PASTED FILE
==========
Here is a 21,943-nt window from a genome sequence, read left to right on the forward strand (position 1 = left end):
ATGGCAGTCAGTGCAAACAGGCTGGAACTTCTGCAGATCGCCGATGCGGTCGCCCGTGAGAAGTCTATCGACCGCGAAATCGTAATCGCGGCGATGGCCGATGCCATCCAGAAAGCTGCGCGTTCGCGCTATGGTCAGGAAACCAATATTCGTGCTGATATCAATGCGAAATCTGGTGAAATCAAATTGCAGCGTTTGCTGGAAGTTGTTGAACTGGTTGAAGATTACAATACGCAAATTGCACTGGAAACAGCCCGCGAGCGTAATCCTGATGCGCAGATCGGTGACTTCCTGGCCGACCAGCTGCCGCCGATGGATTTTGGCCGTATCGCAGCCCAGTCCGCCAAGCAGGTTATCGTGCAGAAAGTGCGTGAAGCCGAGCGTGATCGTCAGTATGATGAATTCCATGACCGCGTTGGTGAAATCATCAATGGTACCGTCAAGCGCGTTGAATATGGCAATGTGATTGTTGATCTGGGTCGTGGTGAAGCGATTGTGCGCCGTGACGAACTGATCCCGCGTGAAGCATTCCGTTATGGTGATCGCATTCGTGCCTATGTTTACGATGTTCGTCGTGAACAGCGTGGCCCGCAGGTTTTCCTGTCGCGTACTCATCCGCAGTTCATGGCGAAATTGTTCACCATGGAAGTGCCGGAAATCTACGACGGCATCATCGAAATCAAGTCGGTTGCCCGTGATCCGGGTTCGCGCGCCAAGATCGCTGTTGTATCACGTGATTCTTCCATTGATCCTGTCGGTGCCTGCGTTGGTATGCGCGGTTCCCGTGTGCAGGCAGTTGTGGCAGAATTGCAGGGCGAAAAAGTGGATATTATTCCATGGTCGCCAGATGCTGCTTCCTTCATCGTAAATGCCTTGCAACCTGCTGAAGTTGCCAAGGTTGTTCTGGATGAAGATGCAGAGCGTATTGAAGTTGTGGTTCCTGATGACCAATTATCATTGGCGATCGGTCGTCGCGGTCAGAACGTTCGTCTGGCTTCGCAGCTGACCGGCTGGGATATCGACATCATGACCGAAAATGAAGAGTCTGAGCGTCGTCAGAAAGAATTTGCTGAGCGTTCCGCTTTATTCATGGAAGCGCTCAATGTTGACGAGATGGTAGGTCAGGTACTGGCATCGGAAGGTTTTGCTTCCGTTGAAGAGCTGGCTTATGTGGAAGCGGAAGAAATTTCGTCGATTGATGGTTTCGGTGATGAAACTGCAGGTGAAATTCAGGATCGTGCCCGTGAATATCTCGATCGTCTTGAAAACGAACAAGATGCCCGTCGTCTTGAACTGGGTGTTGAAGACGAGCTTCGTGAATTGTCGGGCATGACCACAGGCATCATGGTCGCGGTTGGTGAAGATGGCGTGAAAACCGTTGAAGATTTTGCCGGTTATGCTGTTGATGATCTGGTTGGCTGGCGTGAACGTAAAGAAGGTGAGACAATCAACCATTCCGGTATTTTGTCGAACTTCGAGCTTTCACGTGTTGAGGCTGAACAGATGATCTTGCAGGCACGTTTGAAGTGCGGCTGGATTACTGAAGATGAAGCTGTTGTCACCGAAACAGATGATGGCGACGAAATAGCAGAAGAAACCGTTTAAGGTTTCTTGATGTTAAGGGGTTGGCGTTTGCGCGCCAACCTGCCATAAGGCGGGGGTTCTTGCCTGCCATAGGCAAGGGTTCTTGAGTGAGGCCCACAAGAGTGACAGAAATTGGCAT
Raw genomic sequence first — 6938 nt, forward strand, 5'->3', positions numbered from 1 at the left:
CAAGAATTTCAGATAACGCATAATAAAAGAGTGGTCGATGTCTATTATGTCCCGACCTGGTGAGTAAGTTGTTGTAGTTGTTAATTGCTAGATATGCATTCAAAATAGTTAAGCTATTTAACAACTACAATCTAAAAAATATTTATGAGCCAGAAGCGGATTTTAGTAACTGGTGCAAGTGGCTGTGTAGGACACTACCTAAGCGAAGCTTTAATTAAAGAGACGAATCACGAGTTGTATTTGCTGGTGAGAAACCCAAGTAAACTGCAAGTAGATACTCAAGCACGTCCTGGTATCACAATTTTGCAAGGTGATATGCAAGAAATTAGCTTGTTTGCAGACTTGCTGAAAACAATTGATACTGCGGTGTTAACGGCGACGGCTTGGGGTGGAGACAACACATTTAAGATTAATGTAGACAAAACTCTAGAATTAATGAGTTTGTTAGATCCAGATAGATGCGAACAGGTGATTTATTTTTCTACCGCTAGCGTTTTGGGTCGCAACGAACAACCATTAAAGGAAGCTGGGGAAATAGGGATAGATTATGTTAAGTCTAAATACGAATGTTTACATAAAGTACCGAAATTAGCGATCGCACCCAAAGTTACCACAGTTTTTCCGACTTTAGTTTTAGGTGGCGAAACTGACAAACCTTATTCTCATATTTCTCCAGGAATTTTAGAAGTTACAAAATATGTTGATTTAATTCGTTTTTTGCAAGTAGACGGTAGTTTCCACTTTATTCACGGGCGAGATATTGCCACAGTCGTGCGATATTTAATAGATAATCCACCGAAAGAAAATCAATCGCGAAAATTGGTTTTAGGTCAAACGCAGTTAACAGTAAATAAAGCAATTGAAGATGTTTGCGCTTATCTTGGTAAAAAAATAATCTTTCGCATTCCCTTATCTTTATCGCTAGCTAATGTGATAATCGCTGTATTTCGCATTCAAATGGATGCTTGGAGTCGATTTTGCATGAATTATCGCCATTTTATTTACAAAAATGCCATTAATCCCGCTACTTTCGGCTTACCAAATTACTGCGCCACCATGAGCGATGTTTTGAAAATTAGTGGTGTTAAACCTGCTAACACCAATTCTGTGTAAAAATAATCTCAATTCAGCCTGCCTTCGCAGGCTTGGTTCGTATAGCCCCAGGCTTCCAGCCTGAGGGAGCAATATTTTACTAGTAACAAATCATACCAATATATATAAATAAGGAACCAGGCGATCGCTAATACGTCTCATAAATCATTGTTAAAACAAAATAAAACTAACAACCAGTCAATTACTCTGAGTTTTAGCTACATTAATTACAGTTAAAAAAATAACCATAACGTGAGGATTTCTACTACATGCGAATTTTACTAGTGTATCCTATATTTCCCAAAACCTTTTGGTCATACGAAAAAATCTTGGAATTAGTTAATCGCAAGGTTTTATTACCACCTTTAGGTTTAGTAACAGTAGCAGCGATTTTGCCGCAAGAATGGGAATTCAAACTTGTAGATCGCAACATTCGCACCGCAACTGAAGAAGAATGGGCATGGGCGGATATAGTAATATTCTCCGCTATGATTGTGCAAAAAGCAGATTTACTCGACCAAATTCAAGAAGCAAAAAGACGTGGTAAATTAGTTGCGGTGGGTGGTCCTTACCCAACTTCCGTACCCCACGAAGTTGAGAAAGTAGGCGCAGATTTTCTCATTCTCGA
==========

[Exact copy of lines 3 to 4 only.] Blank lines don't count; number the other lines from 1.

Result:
Raw genomic sequence first — 6938 nt, forward strand, 5'->3', positions numbered from 1 at the left:
CAAGAATTTCAGATAACGCATAATAAAAGAGTGGTCGATGTCTATTATGTCCCGACCTGGTGAGTAAGTTGTTGTAGTTGTTAATTGCTAGATATGCATTCAAAATAGTTAAGCTATTTAACAACTACAATCTAAAAAATATTTATGAGCCAGAAGCGGATTTTAGTAACTGGTGCAAGTGGCTGTGTAGGACACTACCTAAGCGAAGCTTTAATTAAAGAGACGAATCACGAGTTGTATTTGCTGGTGAGAAACCCAAGTAAACTGCAAGTAGATACTCAAGCACGTCCTGGTATCACAATTTTGCAAGGTGATATGCAAGAAATTAGCTTGTTTGCAGACTTGCTGAAAACAATTGATACTGCGGTGTTAACGGCGACGGCTTGGGGTGGAGACAACACATTTAAGATTAATGTAGACAAAACTCTAGAATTAATGAGTTTGTTAGATCCAGATAGATGCGAACAGGTGATTTATTTTTCTACCGCTAGCGTTTTGGGTCGCAACGAACAACCATTAAAGGAAGCTGGGGAAATAGGGATAGATTATGTTAAGTCTAAATACGAATGTTTACATAAAGTACCGAAATTAGCGATCGCACCCAAAGTTACCACAGTTTTTCCGACTTTAGTTTTAGGTGGCGAAACTGACAAACCTTATTCTCATATTTCTCCAGGAATTTTAGAAGTTACAAAATATGTTGATTTAATTCGTTTTTTGCAAGTAGACGGTAGTTTCCACTTTATTCACGGGCGAGATATTGCCACAGTCGTGCGATATTTAATAGATAATCCACCGAAAGAAAATCAATCGCGAAAATTGGTTTTAGGTCAAACGCAGTTAACAGTAAATAAAGCAATTGAAGATGTTTGCGCTTATCTTGGTAAAAAAATAATCTTTCGCATTCCCTTATCTTTATCGCTAGCTAATGTGATAATCGCTGTATTTCGCATTCAAATGGATGCTTGGAGTCGATTTTGCATGAATTATCGCCATTTTATTTACAAAAATGCCATTAATCCCGCTACTTTCGGCTTACCAAATTACTGCGCCACCATGAGCGATGTTTTGAAAATTAGTGGTGTTAAACCTGCTAACACCAATTCTGTGTAAAAATAATCTCAATTCAGCCTGCCTTCGCAGGCTTGGTTCGTATAGCCCCAGGCTTCCAGCCTGAGGGAGCAATATTTTACTAGTAACAAATCATACCAATATATATAAATAAGGAACCAGGCGATCGCTAATACGTCTCATAAATCATTGTTAAAACAAAATAAAACTAACAACCAGTCAATTACTCTGAGTTTTAGCTACATTAATTACAGTTAAAAAAATAACCATAACGTGAGGATTTCTACTACATGCGAATTTTACTAGTGTATCCTATATTTCCCAAAACCTTTTGGTCATACGAAAAAATCTTGGAATTAGTTAATCGCAAGGTTTTATTACCACCTTTAGGTTTAGTAACAGTAGCAGCGATTTTGCCGCAAGAATGGGAATTCAAACTTGTAGATCGCAACATTCGCACCGCAACTGAAGAAGAATGGGCATGGGCGGATATAGTAATATTCTCCGCTATGATTGTGCAAAAAGCAGATTTACTCGACCAAATTCAAGAAGCAAAAAGACGTGGTAAATTAGTTGCGGTGGGTGGTCCTTACCCAACTTCCGTACCCCACGAAGTTGAGAAAGTAGGCGCAGATTTTCTCATTCTCGA